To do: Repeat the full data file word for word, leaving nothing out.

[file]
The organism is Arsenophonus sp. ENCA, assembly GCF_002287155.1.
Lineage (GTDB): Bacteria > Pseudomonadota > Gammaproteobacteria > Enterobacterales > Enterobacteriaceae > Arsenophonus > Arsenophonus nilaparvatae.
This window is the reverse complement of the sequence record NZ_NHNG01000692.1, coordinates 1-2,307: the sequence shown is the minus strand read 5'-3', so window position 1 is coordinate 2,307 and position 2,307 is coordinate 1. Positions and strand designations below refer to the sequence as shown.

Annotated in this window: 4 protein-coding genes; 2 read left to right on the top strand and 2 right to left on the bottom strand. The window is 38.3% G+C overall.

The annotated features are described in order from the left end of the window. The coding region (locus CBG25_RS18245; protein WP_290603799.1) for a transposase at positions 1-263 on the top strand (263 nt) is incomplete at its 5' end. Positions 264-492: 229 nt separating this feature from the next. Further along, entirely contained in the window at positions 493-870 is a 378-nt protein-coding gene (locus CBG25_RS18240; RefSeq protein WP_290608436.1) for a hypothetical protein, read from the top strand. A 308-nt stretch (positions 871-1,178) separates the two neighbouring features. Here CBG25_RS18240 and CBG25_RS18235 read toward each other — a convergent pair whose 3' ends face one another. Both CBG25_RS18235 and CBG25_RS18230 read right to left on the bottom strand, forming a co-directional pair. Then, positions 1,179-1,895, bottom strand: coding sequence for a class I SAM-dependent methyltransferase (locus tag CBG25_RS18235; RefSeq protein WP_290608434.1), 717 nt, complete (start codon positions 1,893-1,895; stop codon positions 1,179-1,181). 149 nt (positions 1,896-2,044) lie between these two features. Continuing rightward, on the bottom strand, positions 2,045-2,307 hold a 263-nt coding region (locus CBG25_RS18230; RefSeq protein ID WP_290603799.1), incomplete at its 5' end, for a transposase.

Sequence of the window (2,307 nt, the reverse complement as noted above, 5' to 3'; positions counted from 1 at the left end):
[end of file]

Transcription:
The organism is Arsenophonus sp. ENCA, assembly GCF_002287155.1.
Lineage (GTDB): Bacteria > Pseudomonadota > Gammaproteobacteria > Enterobacterales > Enterobacteriaceae > Arsenophonus > Arsenophonus nilaparvatae.
This window is the reverse complement of the sequence record NZ_NHNG01000692.1, coordinates 1-2,307: the sequence shown is the minus strand read 5'-3', so window position 1 is coordinate 2,307 and position 2,307 is coordinate 1. Positions and strand designations below refer to the sequence as shown.

Annotated in this window: 4 protein-coding genes; 2 read left to right on the top strand and 2 right to left on the bottom strand. The window is 38.3% G+C overall.

The annotated features are described in order from the left end of the window. The coding region (locus CBG25_RS18245; protein WP_290603799.1) for a transposase at positions 1-263 on the top strand (263 nt) is incomplete at its 5' end. Positions 264-492: 229 nt separating this feature from the next. Further along, entirely contained in the window at positions 493-870 is a 378-nt protein-coding gene (locus CBG25_RS18240; RefSeq protein WP_290608436.1) for a hypothetical protein, read from the top strand. A 308-nt stretch (positions 871-1,178) separates the two neighbouring features. Here CBG25_RS18240 and CBG25_RS18235 read toward each other — a convergent pair whose 3' ends face one another. Both CBG25_RS18235 and CBG25_RS18230 read right to left on the bottom strand, forming a co-directional pair. Then, positions 1,179-1,895, bottom strand: coding sequence for a class I SAM-dependent methyltransferase (locus tag CBG25_RS18235; RefSeq protein WP_290608434.1), 717 nt, complete (start codon positions 1,893-1,895; stop codon positions 1,179-1,181). 149 nt (positions 1,896-2,044) lie between these two features. Continuing rightward, on the bottom strand, positions 2,045-2,307 hold a 263-nt coding region (locus CBG25_RS18230; RefSeq protein ID WP_290603799.1), incomplete at its 5' end, for a transposase.

Sequence of the window (2,307 nt, the reverse complement as noted above, 5' to 3'; positions counted from 1 at the left end):